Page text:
December 3, 2010

DAY FOUR OF THE BIG FREEZE

This much snow is unusual in Derbyshire. At least, not until January or February anyway. We often get an inch or two at this time of year then it is gone a few days later. This snow is set to stay for a while, I think.

Nick has been digging out the drive every day. Each time he got down to the tarmac, more snow fell. We had no more overnight last night so this morning he decided to bite the bullet and get the car out so that he could go and check on my Dad, who has been managing very well with the help of the contents of his freezer and some caring neighbours.

The car thermometer read -8°C as he set off.

I'm staying here to see if our new router and welcome pack arrives. According to the Royal Mail parcel tracking service it was delivered on 1st December, which it wasn't. I hope that means it is still on its way in the chaos and not that the driver dumped it in a hedge bottom somewhere.













10 comments:

  1. Smashing photographs. Especially the lovely Lulu, bottom deep in snow ;-)

    Poor old Spottie Dog is really struggling. All his normal cues have gone. The scents are buried and the sounds are all muffled so he just hugs close by my leg and won't even go out for a pee without me. Guide person for blind dog.

    Mad x

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  2. Lovely, typically English, snow scenes. Nice to look at, and remember with fondness those times of heavy snow when we lived in the UK. Although close to the Pyrenees, we don't get much snow, and what does fall melts quite fast with the heat of the sun. Lovely post.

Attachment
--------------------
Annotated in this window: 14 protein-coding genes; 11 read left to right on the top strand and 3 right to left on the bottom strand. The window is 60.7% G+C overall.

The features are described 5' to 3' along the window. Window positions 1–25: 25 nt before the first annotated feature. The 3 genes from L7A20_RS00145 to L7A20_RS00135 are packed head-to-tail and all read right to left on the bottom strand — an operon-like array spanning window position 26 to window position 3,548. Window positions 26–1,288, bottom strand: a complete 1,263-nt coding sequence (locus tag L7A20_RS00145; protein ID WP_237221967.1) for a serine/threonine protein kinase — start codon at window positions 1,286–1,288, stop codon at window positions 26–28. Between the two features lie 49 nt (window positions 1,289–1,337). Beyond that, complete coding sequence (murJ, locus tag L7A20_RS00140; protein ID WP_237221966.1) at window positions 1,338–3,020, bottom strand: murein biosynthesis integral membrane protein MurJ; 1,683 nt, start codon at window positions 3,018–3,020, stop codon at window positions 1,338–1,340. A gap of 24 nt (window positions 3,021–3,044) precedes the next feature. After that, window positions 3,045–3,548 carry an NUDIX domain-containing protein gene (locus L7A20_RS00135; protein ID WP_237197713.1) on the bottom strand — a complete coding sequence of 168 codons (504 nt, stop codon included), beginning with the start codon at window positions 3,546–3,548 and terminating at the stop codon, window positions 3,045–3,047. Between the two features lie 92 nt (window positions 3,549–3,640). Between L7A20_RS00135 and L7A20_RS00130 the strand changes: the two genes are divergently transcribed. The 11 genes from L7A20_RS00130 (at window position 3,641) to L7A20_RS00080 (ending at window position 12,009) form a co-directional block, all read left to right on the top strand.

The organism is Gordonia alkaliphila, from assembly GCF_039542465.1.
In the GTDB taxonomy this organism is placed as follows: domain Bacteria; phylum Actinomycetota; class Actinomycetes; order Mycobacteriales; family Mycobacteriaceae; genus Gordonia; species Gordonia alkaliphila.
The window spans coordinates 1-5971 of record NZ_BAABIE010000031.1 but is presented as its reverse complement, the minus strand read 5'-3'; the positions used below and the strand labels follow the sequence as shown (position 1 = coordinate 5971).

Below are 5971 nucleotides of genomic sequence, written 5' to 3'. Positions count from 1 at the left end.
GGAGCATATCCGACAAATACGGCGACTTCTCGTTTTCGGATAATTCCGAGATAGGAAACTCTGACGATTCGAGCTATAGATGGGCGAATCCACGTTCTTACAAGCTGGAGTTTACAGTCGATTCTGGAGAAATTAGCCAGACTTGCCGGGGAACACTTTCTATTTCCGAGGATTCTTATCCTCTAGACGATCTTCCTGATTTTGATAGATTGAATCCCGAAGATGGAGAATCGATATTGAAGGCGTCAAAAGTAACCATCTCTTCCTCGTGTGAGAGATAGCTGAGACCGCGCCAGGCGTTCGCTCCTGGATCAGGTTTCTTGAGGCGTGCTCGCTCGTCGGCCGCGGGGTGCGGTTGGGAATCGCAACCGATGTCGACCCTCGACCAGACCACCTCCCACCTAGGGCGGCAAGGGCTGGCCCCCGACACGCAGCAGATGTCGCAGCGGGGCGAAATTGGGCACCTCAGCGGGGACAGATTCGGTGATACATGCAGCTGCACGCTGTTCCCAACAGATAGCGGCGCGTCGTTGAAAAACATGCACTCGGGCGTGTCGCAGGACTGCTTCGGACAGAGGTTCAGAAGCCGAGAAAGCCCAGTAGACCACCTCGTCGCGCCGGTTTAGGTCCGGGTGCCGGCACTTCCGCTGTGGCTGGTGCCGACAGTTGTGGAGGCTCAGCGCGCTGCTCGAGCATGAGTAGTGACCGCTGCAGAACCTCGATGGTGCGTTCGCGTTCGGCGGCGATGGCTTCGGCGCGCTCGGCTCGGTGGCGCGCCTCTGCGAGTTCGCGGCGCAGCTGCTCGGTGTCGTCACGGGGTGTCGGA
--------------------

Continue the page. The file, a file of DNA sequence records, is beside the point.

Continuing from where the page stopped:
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  3. Lovely photos Jean...especially the icicles!

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  4. The icicles look like those we encountered at Haut-Savoie at the end of year and beginning of this year 2010. How does the almost end of this year compare with the almost beginning of the year in your home UK town? SweetpeainFrance

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  5. Wow, you really did get it! Much worse than us. But then, we are in the "south." Cheers!

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  6. As the crow flys (or is it flies?) you must be about 30 - 40 miles away from us, but in snow terms world away!
    I hope that your Dad is coping well, with the help that you and other kindly people are able to give him. There have been some tragic stories on the news about elderly people who haven't been so fortunate.
    Have you been able to get in to work? If not, I hope you are well stocked with beads and ingredients for baking!

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  7. Love your piccies. Snow is very alien to us.
    You guys must be freezing - we were in the 30s today.
    Sorry, that was very mean of me, wasn't it?????

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  8. Oh, Jean! How very Canadian are your wonderful pictures! (Of course, we get winter for five months a year, so the snow and ice are "no big thing.") And -8°C; that's simply "fresh." That was our temperature yesterday; Sadie and I went for a walk; I didn't bother with gloves, or even doing up my winter coat.

    I see that Lulu, like Miss Sadie, is quite adaptable. It only takes these hardy dogs a day or two to get their "winter tires" on their feet; then they're "good to go" for the duration. Animals, like Dogs and Bears, are really very adaptable. It's the humans who seem to have all the trouble!

    Do take care. As we say in Canada, "Be cool, but stay warm." (Yes, it's a pun!)

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  9. I would think that at least, all that snow must be fun for the kids.
    -8 is very, very cold.

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